- Higher Education Linked to Lower Blood Pressure
- Tobacco Companies Sue FDA
- Lift OTC Age Restrictions on Morning-After Pill: Company
Here are some of the latest health and medical news developments, compiled by the editors of HealthDay:
Higher Education Linked to Lower Blood Pressure
More education is associated with lower blood pressure levels, according to a new study.
Researchers analyzed data from 4,000 people in the 30-year Framingham Offspring Study and found that systolic blood pressure (the top number) readings for women with 17 years or more of education (a master's degree or doctorate) were 3.26 millimeters of mercury (mmHg) lower compared to those who dropped out of high school, Agence France-Presse reported.
Systolic blood pressure readings for men who went to graduate school were 2.25 mmHg lower than men who were high school dropouts.
Men and women who earned associate's or bachelor's degrees at college but did not continue on to graduate school also had lower blood pressure readings than those with less education, AFP reported.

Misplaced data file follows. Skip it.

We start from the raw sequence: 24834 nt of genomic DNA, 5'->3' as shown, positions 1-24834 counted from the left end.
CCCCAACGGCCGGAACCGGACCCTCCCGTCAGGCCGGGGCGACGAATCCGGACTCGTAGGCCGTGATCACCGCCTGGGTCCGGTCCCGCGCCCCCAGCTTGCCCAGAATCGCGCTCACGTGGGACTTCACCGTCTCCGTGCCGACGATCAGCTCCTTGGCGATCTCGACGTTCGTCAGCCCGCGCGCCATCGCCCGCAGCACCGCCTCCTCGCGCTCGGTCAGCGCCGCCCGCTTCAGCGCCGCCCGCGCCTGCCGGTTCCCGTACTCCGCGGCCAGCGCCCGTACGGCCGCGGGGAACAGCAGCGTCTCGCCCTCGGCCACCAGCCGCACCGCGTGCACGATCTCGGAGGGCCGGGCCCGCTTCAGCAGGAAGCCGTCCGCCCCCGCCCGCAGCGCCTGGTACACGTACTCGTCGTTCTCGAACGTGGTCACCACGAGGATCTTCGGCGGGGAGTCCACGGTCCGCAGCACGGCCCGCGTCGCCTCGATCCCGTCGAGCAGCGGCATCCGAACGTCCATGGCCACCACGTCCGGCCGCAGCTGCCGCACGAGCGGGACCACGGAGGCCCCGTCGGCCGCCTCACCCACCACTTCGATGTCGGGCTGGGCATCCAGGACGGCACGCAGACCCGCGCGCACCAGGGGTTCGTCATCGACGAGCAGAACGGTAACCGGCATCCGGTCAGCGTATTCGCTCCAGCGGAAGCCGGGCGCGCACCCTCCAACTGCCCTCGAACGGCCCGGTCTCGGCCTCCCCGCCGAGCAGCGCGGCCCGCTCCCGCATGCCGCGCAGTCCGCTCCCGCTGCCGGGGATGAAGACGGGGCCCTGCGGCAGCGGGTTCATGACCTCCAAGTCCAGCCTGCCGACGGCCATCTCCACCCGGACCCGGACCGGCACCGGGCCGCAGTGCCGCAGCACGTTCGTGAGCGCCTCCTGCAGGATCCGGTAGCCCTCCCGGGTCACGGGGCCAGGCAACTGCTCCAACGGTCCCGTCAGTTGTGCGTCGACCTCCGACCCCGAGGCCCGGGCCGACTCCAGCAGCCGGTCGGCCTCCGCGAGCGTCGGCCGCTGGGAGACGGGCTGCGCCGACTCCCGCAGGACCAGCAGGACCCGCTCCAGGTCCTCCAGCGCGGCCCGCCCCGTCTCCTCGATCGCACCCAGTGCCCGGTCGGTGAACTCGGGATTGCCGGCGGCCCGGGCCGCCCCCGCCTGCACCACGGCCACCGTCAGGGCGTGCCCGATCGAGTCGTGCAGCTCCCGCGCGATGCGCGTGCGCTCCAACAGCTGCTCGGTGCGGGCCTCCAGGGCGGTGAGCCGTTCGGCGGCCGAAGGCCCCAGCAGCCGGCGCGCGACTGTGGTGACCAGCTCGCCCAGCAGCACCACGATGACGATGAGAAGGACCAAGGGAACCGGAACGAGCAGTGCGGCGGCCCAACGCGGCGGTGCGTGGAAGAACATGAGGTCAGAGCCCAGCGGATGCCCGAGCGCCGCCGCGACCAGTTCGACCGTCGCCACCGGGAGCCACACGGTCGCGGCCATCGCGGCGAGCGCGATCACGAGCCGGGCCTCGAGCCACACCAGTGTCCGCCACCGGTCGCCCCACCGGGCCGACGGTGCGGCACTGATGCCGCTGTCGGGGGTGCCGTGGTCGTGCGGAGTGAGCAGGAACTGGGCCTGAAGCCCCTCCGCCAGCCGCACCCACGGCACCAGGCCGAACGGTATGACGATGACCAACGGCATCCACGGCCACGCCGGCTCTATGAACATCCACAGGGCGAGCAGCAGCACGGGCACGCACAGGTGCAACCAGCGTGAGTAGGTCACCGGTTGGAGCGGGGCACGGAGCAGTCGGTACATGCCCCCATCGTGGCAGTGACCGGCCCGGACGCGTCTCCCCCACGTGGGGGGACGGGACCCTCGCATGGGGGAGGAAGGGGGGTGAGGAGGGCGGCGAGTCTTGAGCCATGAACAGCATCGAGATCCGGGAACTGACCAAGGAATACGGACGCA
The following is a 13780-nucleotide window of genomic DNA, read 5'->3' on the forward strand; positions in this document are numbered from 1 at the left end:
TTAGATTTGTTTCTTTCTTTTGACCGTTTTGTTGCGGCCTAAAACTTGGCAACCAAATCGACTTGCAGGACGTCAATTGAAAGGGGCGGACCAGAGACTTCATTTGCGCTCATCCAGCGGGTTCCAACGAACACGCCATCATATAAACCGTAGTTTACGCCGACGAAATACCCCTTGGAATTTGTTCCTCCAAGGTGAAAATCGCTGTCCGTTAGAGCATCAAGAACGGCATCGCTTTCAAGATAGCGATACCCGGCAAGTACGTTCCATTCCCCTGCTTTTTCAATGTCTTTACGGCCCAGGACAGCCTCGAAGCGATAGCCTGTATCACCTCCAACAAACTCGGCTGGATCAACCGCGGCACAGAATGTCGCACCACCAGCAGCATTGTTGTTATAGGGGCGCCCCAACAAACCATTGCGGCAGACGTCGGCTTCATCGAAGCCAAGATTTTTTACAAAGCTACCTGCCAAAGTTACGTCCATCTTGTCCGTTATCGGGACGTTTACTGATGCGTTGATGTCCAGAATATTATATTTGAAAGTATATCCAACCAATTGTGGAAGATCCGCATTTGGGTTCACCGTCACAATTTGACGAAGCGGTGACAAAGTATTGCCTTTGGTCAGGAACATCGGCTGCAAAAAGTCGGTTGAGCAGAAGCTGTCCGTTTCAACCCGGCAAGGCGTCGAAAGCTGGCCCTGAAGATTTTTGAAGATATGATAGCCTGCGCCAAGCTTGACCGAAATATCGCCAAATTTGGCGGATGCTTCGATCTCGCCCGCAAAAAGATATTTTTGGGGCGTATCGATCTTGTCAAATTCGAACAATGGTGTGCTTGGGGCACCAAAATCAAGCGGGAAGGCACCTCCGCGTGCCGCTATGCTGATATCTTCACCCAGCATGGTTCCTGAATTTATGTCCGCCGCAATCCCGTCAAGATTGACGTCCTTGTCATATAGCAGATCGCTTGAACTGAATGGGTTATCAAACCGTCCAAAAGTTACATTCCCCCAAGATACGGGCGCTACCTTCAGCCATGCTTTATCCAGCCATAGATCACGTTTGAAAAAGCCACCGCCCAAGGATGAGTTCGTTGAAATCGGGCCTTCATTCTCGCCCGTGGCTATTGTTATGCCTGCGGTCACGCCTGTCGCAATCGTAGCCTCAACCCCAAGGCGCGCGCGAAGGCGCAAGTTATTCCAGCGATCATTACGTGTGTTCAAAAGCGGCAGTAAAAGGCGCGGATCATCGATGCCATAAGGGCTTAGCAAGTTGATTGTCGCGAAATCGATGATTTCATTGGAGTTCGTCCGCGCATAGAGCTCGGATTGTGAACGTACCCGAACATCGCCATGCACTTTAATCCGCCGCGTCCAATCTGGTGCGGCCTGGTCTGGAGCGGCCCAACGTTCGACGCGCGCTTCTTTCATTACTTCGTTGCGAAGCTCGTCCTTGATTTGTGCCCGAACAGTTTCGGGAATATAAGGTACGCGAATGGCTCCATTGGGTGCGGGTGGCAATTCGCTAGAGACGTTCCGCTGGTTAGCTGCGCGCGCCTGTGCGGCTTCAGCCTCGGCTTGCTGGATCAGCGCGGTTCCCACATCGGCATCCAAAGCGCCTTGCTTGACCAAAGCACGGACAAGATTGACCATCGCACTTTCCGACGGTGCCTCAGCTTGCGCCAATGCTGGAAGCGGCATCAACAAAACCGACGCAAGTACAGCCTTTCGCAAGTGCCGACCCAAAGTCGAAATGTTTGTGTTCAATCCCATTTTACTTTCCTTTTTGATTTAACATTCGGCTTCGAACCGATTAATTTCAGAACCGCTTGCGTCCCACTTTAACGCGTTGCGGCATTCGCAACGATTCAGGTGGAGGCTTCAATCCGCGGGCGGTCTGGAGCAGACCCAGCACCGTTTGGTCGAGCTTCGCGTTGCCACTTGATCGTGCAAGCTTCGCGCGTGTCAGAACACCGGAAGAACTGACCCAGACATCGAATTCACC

The study appears online in the journal BMC Public Health.
Tobacco Companies Sue FDA
Some members of a U.S. Food and Drug Administration advisory committee considering whether the agency should ban or restrict menthol in cigarettes have a conflict of interest, alleges a lawsuit filed against the FDA by two major tobacco companies.
The lawsuit by Lorillard and R.J. Reynolds claims that three members of the advisory committee have received payment as expert witnesses in litigation against cigarette makers and as advisers to drug companies that make smoking cessation products, The New York Times reported.
The advisory committee will hold two meetings before it makes its recommendations by March 23. The FDA typically follows the advice of its advisory committees.
The FDA would not comment on the lawsuit, which was filed Friday, the Times reported.
Lift OTC Age Restrictions on Morning-After Pill: Company
A request to make the Plan B One-Step morning after birth control pill available to women of all ages without a prescription has been filed with the U.S. Food and Drug Administration.
Currently, women 17 and older can buy the drug over-the-counter, but those younger than 17 require a prescription for the high-dose hormone pill that needs to be taken within 72 hours of unprotected sex, ABC News reported.
Drug maker Teva Pharmaceutical Industries Ltd. says Plan B One-Step meets FDA scientific criteria for OTC products.
"Label comprehension and safety data show that all women are able to safely and effectively take this product. It is not typical for any women's health product to have age restrictions," said Denise Bradley, senior director of corporate communications at Teva Pharmaceuticals, ABC News reported.
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